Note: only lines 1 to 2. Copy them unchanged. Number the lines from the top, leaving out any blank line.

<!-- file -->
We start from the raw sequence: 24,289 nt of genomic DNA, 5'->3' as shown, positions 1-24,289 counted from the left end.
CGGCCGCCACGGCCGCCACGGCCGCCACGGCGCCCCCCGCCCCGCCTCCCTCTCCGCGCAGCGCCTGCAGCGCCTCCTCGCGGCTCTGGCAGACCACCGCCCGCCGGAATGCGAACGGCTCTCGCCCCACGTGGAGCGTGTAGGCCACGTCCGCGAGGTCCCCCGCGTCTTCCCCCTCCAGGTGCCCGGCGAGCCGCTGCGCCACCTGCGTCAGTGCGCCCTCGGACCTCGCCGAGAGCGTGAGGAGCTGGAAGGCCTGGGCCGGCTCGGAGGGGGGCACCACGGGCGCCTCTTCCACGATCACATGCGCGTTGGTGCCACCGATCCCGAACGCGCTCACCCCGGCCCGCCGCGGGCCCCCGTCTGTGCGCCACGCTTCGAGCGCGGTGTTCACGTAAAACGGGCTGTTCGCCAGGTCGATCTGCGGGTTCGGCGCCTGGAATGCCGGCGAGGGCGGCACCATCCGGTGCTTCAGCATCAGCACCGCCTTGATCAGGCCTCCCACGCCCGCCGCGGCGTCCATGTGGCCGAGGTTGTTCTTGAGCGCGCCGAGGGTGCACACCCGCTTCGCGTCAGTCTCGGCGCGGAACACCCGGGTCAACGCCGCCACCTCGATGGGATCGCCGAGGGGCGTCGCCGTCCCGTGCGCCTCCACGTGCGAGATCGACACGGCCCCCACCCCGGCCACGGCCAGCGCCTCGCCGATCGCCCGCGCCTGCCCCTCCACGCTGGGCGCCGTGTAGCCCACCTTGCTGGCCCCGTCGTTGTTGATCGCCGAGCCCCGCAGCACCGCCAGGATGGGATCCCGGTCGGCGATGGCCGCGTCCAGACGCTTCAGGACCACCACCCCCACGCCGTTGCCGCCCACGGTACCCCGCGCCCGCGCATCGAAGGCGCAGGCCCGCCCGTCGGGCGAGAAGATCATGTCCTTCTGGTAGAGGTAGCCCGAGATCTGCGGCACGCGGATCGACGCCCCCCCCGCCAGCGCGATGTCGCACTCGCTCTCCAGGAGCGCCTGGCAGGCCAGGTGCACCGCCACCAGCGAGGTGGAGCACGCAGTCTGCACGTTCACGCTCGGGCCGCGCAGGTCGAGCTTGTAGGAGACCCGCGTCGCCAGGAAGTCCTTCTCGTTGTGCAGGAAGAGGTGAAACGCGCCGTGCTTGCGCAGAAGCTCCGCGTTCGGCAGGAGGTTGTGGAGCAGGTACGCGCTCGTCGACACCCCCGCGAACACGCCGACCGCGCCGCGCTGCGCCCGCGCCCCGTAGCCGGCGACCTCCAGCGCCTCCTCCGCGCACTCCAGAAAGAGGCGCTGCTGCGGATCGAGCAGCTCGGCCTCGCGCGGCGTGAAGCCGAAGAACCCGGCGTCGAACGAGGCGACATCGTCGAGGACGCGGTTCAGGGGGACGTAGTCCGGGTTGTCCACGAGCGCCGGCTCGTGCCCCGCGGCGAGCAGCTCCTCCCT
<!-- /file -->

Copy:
We start from the raw sequence: 24,289 nt of genomic DNA, 5'->3' as shown, positions 1-24,289 counted from the left end.
CGGCCGCCACGGCCGCCACGGCCGCCACGGCGCCCCCCGCCCCGCCTCCCTCTCCGCGCAGCGCCTGCAGCGCCTCCTCGCGGCTCTGGCAGACCACCGCCCGCCGGAATGCGAACGGCTCTCGCCCCACGTGGAGCGTGTAGGCCACGTCCGCGAGGTCCCCCGCGTCTTCCCCCTCCAGGTGCCCGGCGAGCCGCTGCGCCACCTGCGTCAGTGCGCCCTCGGACCTCGCCGAGAGCGTGAGGAGCTGGAAGGCCTGGGCCGGCTCGGAGGGGGGCACCACGGGCGCCTCTTCCACGATCACATGCGCGTTGGTGCCACCGATCCCGAACGCGCTCACCCCGGCCCGCCGCGGGCCCCCGTCTGTGCGCCACGCTTCGAGCGCGGTGTTCACGTAAAACGGGCTGTTCGCCAGGTCGATCTGCGGGTTCGGCGCCTGGAATGCCGGCGAGGGCGGCACCATCCGGTGCTTCAGCATCAGCACCGCCTTGATCAGGCCTCCCACGCCCGCCGCGGCGTCCATGTGGCCGAGGTTGTTCTTGAGCGCGCCGAGGGTGCACACCCGCTTCGCGTCAGTCTCGGCGCGGAACACCCGGGTCAACGCCGCCACCTCGATGGGATCGCCGAGGGGCGTCGCCGTCCCGTGCGCCTCCACGTGCGAGATCGACACGGCCCCCACCCCGGCCACGGCCAGCGCCTCGCCGATCGCCCGCGCCTGCCCCTCCACGCTGGGCGCCGTGTAGCCCACCTTGCTGGCCCCGTCGTTGTTGATCGCCGAGCCCCGCAGCACCGCCAGGATGGGATCCCGGTCGGCGATGGCCGCGTCCAGACGCTTCAGGACCACCACCCCCACGCCGTTGCCGCCCACGGTACCCCGCGCCCGCGCATCGAAGGCGCAGGCCCGCCCGTCGGGCGAGAAGATCATGTCCTTCTGGTAGAGGTAGCCCGAGATCTGCGGCACGCGGATCGACGCCCCCCCCGCCAGCGCGATGTCGCACTCGCTCTCCAGGAGCGCCTGGCAGGCCAGGTGCACCGCCACCAGCGAGGTGGAGCACGCAGTCTGCACGTTCACGCTCGGGCCGCGCAGGTCGAGCTTGTAGGAGACCCGCGTCGCCAGGAAGTCCTTCTCGTTGTGCAGGAAGAGGTGAAACGCGCCGTGCTTGCGCAGAAGCTCCGCGTTCGGCAGGAGGTTGTGGAGCAGGTACGCGCTCGTCGACACCCCCGCGAACACGCCGACCGCGCCGCGCTGCGCCCGCGCCCCGTAGCCGGCGACCTCCAGCGCCTCCTCCGCGCACTCCAGAAAGAGGCGCTGCTGCGGATCGAGCAGCTCGGCCTCGCGCGGCGTGAAGCCGAAGAACCCGGCGTCGAACGAGGCGACATCGTCGAGGACGCGGTTCAGGGGGACGTAGTCCGGGTTGTCCACGAGCGCCGGCTCGTGCCCCGCGGCGAGCAGCTCCTCCCT